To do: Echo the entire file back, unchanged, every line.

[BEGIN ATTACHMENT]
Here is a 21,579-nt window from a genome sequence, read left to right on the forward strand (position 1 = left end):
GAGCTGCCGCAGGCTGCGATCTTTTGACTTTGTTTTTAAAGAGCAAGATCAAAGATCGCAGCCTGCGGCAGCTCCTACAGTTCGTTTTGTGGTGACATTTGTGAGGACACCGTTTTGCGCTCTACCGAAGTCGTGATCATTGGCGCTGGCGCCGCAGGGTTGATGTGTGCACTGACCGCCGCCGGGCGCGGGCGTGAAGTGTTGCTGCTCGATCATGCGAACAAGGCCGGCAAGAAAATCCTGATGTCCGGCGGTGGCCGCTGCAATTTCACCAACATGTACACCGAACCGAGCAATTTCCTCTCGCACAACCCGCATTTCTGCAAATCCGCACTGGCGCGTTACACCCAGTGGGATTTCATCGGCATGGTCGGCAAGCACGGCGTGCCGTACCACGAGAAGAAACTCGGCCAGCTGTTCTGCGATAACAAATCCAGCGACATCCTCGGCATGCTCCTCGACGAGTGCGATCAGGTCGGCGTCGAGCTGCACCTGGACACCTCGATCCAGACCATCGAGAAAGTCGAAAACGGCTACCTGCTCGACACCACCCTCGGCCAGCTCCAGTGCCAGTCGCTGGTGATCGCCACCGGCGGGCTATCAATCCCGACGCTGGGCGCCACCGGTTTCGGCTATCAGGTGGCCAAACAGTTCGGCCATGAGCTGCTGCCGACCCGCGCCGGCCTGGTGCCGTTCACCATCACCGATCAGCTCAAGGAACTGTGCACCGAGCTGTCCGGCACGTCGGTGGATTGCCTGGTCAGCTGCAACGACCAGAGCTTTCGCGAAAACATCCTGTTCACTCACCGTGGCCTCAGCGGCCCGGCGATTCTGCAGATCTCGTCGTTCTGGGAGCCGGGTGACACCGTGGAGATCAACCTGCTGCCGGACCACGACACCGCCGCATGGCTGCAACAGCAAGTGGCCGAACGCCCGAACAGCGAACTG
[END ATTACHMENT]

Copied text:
Here is a 21,579-nt window from a genome sequence, read left to right on the forward strand (position 1 = left end):
GAGCTGCCGCAGGCTGCGATCTTTTGACTTTGTTTTTAAAGAGCAAGATCAAAGATCGCAGCCTGCGGCAGCTCCTACAGTTCGTTTTGTGGTGACATTTGTGAGGACACCGTTTTGCGCTCTACCGAAGTCGTGATCATTGGCGCTGGCGCCGCAGGGTTGATGTGTGCACTGACCGCCGCCGGGCGCGGGCGTGAAGTGTTGCTGCTCGATCATGCGAACAAGGCCGGCAAGAAAATCCTGATGTCCGGCGGTGGCCGCTGCAATTTCACCAACATGTACACCGAACCGAGCAATTTCCTCTCGCACAACCCGCATTTCTGCAAATCCGCACTGGCGCGTTACACCCAGTGGGATTTCATCGGCATGGTCGGCAAGCACGGCGTGCCGTACCACGAGAAGAAACTCGGCCAGCTGTTCTGCGATAACAAATCCAGCGACATCCTCGGCATGCTCCTCGACGAGTGCGATCAGGTCGGCGTCGAGCTGCACCTGGACACCTCGATCCAGACCATCGAGAAAGTCGAAAACGGCTACCTGCTCGACACCACCCTCGGCCAGCTCCAGTGCCAGTCGCTGGTGATCGCCACCGGCGGGCTATCAATCCCGACGCTGGGCGCCACCGGTTTCGGCTATCAGGTGGCCAAACAGTTCGGCCATGAGCTGCTGCCGACCCGCGCCGGCCTGGTGCCGTTCACCATCACCGATCAGCTCAAGGAACTGTGCACCGAGCTGTCCGGCACGTCGGTGGATTGCCTGGTCAGCTGCAACGACCAGAGCTTTCGCGAAAACATCCTGTTCACTCACCGTGGCCTCAGCGGCCCGGCGATTCTGCAGATCTCGTCGTTCTGGGAGCCGGGTGACACCGTGGAGATCAACCTGCTGCCGGACCACGACACCGCCGCATGGCTGCAACAGCAAGTGGCCGAACGCCCGAACAGCGAACTG